The purpose of this article is to summarize Exercise Vigilant Guardian for the period September 3 through September 11, 2001, as captured on audio files at the Northeast Air Defense Sector (NEADS). I have told the story of each day, separately, in a series of previous articles. That compilation allows us to make observations about the NEADS state of preparedness for the terrorist attack on the morning of September 11, 2001 (9-11)
NEADS–as does every military unit–trained as it expected to fight. Exercise Vigilant Guardian 01 was one in a series of annual exercises that prepared NEADS for present and future operations. NORAD officials described the exercise to the 9-11 Commission Staff as a preparation for war exercise
NEADS protected the East coast of the United States from attack. Its focus was outward, as NORAD officials testified to the Commission. The line of defense was the ADIZ, Air Defense Identification Zone. NEADS activities during Exercise Vigilant Guardian were largely predicated on the ADIZ and the relationship of potential targets to it.
NEADS activity, both real world and exercise, was routinely coordinated with its primary partner, the Federal Aviation Administration (FAA). As revealed in Exercise Vigilant Guardian, however, that partnership was strictly with the FAA’s ARTCCs (Air Route Traffic Control Centers), specifically Boston, Washington, and New York Centers.
NEADS also routinely dealt with AMIS (Air Management Information System) at New York Center. That AMIS-centric relationship was quickly and efficiently extended to Miami AMIS when NEADS expanded to cover for SEADS during Exercise Vigilant Guardian.
The threat was any unknown or potential enemy track that penetrated the ADIZ. Tracks over land, unless they were tagged as a special, were routinely dropped from the scopes of the surveillance trackers because they had no interest in them.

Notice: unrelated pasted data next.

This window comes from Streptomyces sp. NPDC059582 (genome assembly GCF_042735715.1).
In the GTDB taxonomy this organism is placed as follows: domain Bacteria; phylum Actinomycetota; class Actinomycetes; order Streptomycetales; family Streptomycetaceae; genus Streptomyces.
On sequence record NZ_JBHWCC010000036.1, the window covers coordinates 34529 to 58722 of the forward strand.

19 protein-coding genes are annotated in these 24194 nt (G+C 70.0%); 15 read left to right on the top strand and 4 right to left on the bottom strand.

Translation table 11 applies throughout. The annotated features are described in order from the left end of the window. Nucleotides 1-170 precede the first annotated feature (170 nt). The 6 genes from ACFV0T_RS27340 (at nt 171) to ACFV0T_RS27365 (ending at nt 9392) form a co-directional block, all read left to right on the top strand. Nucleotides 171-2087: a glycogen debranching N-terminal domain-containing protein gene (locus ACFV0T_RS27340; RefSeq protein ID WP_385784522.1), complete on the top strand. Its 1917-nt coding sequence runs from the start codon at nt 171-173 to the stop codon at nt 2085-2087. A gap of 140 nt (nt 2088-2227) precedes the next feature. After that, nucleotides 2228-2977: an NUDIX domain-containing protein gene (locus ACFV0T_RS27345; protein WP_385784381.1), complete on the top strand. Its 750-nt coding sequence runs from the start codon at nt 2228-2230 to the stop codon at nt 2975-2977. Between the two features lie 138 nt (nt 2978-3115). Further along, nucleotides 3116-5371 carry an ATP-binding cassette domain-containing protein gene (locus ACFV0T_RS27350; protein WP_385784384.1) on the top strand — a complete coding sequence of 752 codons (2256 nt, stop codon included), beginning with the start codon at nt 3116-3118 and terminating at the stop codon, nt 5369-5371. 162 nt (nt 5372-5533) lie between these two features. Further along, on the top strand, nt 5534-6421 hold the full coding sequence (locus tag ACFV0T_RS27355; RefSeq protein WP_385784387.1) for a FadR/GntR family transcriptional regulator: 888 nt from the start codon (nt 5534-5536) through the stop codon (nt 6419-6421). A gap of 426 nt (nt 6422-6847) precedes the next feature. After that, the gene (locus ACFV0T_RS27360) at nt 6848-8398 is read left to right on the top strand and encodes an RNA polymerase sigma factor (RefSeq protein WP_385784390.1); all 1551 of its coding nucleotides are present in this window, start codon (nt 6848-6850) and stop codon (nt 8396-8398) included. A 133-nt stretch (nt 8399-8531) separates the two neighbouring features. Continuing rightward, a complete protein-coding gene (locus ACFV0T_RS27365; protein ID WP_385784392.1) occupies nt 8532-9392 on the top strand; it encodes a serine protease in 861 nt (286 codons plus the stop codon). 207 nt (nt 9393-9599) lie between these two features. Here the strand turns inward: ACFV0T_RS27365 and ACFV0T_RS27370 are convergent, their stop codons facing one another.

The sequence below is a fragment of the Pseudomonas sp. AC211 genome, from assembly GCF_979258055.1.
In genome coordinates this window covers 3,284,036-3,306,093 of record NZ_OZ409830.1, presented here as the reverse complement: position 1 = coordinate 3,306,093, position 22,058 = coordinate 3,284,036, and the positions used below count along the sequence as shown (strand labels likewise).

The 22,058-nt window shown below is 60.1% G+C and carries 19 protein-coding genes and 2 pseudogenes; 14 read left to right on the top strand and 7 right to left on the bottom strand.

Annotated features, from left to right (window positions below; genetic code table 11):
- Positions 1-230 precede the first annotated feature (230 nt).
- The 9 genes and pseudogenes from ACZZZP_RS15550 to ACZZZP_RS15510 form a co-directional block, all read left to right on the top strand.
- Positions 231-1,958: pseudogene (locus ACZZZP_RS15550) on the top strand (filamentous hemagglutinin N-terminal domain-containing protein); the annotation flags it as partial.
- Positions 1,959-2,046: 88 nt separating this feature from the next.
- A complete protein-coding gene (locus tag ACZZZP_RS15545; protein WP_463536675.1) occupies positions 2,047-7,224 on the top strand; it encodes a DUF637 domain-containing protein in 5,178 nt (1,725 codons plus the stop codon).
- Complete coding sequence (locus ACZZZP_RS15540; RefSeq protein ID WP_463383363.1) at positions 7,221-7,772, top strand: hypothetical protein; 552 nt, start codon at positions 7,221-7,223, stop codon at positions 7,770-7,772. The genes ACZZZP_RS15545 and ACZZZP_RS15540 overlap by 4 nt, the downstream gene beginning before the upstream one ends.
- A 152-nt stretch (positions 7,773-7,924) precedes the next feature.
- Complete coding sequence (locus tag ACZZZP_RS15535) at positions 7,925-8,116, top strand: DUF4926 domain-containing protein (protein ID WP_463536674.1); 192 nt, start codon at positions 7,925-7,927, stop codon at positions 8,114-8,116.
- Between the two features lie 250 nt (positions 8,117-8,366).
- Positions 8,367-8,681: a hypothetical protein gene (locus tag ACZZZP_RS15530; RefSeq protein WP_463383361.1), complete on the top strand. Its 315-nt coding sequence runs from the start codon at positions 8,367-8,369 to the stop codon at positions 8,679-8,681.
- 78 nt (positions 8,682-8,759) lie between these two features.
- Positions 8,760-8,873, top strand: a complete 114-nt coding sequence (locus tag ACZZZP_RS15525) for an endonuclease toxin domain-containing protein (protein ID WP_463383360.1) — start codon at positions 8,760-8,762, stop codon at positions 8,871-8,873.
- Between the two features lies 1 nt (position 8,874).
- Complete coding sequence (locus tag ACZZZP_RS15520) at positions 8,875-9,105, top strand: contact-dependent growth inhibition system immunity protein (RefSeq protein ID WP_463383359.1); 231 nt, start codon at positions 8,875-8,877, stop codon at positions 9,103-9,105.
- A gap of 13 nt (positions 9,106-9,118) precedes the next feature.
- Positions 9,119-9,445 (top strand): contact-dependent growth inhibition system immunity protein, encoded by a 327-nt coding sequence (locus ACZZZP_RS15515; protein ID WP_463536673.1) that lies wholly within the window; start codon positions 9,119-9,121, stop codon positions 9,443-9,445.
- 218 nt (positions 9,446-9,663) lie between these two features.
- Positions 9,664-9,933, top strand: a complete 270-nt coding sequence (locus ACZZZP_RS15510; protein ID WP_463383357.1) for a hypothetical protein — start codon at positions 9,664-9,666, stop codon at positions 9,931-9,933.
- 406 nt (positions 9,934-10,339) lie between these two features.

Any commercial flight that originated in the continental United States and was squawking was friendly, by definition. Any Russian, Cuban, or Chinese commercial or military flight, real world or exercise, was immediately labeled a special track.
NEADS keep close track of DVFR (Defense Visual Flight Rules) flights (see AMIS link, above) and any such track was always reported to NEADS by the FAA Centers.
Such flights—cable checkers, fish spotters, hurricane hunters—typically exited the ADIZ for an extended period of time, often on the order of 10-12 hours. The flights became problematic on their return if they did not check in with air traffic control or had forgotten to turn on their transponders. DVFR flights were always of interest to NEADS, both exercise and real world.
Real World vs. Exercise
NEADS habitually distinguished exercise from real world activity, according to the audio files from the various positions on the SOCC (Sector Operations Control Center) floor. NEADS was capable of operating in separate mode or “mixed mode” for scope display of tracks of interest. According to the audio files, NEADS operated in mixed mode at least once during the period Sep 3-10, 2001.
On that occasion, NEADS was required to expand operations to cover for the Southeast Air Defense Sector (SEADS), for the exercise. NEADS elected to make the expansion real world as well and went into mixed mode to do that. NEADS had little difficulty keeping exercise and real world activity separate throughout the exercise, regardless of the mode of operation.
1. NEADS was not encumbered by Exercise Vigilant Guardian, in fact just the opposite. A weapons director setting up her position summed it up best in an observation made when she became the Weapons Director for the Midwest mid-morning on 9-11. She said, “Could you imagine what it would be like on a normal weapons day.” She then elaborated that at least we have twelve-hour manning here and we are set up to press with twelve hours. She also set up a scope for someone and turned the sim switches off and exercise bases off, a clear indication of NEADS distinction between exercise and real world. 09111134326 Captain Shelley Comment
Vigilant Guardian was a gradually escalating sequence of discrete events. The last event before the attack ended at 0430 in the morning. Thereafter, the SOCC floor was quiet with no exercise activity and little real world activity. The crew changed, the Battle Cab formed up, and everyone was in place for the morning’s exercise event. It never came.
Instead, Sergeant Jeremy Powell took a real world hijack call from Boston Center shortly before 0838 local time. NEADS immediately sprang into action, soon became fully operational, and was able to quickly expand operations as needed without having to recall anyone.